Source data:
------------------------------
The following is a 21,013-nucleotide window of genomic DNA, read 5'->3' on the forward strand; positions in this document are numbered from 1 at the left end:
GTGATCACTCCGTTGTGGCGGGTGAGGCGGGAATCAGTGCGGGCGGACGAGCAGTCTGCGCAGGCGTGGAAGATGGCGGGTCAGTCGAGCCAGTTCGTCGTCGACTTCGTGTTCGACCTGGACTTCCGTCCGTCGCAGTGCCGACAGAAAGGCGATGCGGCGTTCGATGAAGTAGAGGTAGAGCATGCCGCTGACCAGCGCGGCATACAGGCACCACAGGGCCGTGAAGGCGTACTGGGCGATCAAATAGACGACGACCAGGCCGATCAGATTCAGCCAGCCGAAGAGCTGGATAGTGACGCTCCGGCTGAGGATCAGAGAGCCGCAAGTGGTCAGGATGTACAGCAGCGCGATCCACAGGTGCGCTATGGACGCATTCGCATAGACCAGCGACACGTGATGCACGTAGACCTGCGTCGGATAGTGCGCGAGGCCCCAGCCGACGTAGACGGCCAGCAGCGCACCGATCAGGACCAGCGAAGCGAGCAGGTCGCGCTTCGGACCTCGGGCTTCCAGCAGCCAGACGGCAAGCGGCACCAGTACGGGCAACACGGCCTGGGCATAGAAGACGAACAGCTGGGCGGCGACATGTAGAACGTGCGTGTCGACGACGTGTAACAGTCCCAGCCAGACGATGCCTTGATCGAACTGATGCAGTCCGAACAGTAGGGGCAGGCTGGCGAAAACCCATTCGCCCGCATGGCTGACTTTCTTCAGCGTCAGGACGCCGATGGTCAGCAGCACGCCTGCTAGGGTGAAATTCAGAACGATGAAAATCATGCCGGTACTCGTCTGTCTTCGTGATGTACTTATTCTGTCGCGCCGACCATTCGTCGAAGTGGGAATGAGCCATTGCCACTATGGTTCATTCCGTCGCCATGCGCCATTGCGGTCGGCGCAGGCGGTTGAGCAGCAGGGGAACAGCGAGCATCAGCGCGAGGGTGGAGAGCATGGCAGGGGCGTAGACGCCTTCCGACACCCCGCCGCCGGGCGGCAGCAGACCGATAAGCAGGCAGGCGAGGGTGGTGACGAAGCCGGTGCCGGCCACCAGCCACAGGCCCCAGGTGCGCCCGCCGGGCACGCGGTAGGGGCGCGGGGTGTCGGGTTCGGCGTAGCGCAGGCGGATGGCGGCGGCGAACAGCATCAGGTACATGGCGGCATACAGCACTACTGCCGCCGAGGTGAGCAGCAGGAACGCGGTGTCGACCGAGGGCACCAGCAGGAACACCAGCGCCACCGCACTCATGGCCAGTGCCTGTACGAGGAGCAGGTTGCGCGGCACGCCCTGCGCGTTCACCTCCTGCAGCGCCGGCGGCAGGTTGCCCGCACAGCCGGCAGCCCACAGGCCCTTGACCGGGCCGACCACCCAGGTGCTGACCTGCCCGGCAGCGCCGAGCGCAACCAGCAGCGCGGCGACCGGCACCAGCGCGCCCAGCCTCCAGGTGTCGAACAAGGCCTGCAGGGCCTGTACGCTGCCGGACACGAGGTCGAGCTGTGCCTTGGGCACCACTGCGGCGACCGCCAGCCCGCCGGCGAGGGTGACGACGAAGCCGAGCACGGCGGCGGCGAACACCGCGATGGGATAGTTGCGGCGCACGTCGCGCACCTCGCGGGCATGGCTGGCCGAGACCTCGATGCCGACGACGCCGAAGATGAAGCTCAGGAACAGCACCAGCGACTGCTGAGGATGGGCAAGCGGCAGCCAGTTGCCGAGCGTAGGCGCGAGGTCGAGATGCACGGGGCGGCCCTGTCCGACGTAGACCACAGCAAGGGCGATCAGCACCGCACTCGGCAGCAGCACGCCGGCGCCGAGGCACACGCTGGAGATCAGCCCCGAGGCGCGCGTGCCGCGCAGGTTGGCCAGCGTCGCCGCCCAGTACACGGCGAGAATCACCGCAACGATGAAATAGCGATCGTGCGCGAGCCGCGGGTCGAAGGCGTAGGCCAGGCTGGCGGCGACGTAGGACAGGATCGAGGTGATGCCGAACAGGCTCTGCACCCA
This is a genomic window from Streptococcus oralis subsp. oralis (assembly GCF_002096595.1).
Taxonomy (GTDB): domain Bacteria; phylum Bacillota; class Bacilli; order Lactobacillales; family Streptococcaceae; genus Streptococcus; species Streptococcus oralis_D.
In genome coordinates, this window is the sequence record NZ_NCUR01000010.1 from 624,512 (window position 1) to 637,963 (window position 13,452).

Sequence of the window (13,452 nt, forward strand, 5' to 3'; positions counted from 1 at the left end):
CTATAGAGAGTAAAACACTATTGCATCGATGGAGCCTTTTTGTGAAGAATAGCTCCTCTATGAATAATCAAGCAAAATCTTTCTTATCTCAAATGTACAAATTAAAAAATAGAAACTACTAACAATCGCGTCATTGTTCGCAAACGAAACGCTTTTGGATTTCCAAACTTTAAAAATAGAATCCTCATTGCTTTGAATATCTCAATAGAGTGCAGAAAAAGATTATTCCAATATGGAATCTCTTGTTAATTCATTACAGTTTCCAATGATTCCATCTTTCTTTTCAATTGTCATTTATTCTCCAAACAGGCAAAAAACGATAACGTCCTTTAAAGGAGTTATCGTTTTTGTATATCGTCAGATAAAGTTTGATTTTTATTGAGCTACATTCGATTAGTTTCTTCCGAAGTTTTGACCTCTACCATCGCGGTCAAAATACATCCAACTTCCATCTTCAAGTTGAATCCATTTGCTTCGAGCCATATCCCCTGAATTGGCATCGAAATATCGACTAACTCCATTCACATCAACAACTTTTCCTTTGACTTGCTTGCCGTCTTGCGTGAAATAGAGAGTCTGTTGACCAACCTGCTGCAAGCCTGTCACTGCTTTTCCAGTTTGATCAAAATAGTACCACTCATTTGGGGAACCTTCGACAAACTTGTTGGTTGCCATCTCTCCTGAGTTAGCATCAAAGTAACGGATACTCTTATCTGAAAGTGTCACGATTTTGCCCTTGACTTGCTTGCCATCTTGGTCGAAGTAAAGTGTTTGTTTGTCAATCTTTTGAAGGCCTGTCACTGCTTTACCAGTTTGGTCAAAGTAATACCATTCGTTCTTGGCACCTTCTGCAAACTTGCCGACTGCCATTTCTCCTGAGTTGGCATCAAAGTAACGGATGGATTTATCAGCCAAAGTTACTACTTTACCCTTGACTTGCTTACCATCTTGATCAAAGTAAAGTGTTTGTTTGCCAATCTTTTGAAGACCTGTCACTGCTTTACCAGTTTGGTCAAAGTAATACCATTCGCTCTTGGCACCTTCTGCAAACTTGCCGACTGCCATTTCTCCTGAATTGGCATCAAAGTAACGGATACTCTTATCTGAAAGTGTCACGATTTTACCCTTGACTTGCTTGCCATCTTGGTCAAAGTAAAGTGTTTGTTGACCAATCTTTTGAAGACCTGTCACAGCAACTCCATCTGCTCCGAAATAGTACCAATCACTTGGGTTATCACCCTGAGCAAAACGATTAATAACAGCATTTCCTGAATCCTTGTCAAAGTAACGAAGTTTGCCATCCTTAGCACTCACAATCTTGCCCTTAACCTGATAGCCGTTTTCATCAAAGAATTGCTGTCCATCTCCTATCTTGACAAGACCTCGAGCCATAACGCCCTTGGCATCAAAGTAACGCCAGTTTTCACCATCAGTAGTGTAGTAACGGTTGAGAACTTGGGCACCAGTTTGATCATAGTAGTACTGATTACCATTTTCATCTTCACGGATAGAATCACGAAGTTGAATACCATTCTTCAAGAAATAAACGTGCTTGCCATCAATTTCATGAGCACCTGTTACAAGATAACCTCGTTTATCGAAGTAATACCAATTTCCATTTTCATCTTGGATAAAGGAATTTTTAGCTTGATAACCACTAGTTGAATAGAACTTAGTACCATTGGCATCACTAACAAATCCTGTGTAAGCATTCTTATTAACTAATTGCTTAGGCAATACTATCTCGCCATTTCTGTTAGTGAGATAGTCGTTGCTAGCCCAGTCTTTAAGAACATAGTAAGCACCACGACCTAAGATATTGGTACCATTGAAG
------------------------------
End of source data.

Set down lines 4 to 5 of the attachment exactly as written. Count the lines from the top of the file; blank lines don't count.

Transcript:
Taxonomy (GTDB): domain Bacteria; phylum Bacillota; class Bacilli; order Lactobacillales; family Streptococcaceae; genus Streptococcus; species Streptococcus oralis_D.
In genome coordinates, this window is the sequence record NZ_NCUR01000010.1 from 624,512 (window position 1) to 637,963 (window position 13,452).